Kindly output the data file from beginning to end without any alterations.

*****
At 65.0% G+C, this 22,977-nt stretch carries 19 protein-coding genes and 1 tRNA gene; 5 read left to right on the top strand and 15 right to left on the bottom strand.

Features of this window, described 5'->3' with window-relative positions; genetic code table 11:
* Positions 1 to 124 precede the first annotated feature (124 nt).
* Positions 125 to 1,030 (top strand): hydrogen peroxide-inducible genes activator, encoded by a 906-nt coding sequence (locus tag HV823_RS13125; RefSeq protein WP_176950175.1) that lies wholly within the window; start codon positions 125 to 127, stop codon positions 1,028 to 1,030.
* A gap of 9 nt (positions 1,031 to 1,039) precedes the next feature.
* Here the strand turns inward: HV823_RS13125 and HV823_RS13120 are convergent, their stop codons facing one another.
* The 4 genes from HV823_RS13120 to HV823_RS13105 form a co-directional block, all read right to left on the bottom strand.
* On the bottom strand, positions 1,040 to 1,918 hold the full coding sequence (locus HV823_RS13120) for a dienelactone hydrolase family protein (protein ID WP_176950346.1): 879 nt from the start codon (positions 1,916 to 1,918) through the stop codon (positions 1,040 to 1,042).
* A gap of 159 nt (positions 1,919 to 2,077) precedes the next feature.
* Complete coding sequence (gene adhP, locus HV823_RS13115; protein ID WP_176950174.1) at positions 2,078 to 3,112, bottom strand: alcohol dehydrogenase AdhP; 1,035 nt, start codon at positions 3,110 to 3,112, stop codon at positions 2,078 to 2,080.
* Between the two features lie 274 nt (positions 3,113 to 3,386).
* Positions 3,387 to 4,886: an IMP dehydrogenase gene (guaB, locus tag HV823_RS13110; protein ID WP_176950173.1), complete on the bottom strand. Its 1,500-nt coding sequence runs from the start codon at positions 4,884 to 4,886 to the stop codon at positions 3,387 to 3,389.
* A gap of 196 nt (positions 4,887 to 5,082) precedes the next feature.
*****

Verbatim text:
At 65.0% G+C, this 22,977-nt stretch carries 19 protein-coding genes and 1 tRNA gene; 5 read left to right on the top strand and 15 right to left on the bottom strand.

Features of this window, described 5'->3' with window-relative positions; genetic code table 11:
* Positions 1 to 124 precede the first annotated feature (124 nt).
* Positions 125 to 1,030 (top strand): hydrogen peroxide-inducible genes activator, encoded by a 906-nt coding sequence (locus tag HV823_RS13125; RefSeq protein WP_176950175.1) that lies wholly within the window; start codon positions 125 to 127, stop codon positions 1,028 to 1,030.
* A gap of 9 nt (positions 1,031 to 1,039) precedes the next feature.
* Here the strand turns inward: HV823_RS13125 and HV823_RS13120 are convergent, their stop codons facing one another.
* The 4 genes from HV823_RS13120 to HV823_RS13105 form a co-directional block, all read right to left on the bottom strand.
* On the bottom strand, positions 1,040 to 1,918 hold the full coding sequence (locus HV823_RS13120) for a dienelactone hydrolase family protein (protein ID WP_176950346.1): 879 nt from the start codon (positions 1,916 to 1,918) through the stop codon (positions 1,040 to 1,042).
* A gap of 159 nt (positions 1,919 to 2,077) precedes the next feature.
* Complete coding sequence (gene adhP, locus HV823_RS13115; protein ID WP_176950174.1) at positions 2,078 to 3,112, bottom strand: alcohol dehydrogenase AdhP; 1,035 nt, start codon at positions 3,110 to 3,112, stop codon at positions 2,078 to 2,080.
* Between the two features lie 274 nt (positions 3,113 to 3,386).
* Positions 3,387 to 4,886: an IMP dehydrogenase gene (guaB, locus tag HV823_RS13110; protein ID WP_176950173.1), complete on the bottom strand. Its 1,500-nt coding sequence runs from the start codon at positions 4,884 to 4,886 to the stop codon at positions 3,387 to 3,389.
* A gap of 196 nt (positions 4,887 to 5,082) precedes the next feature.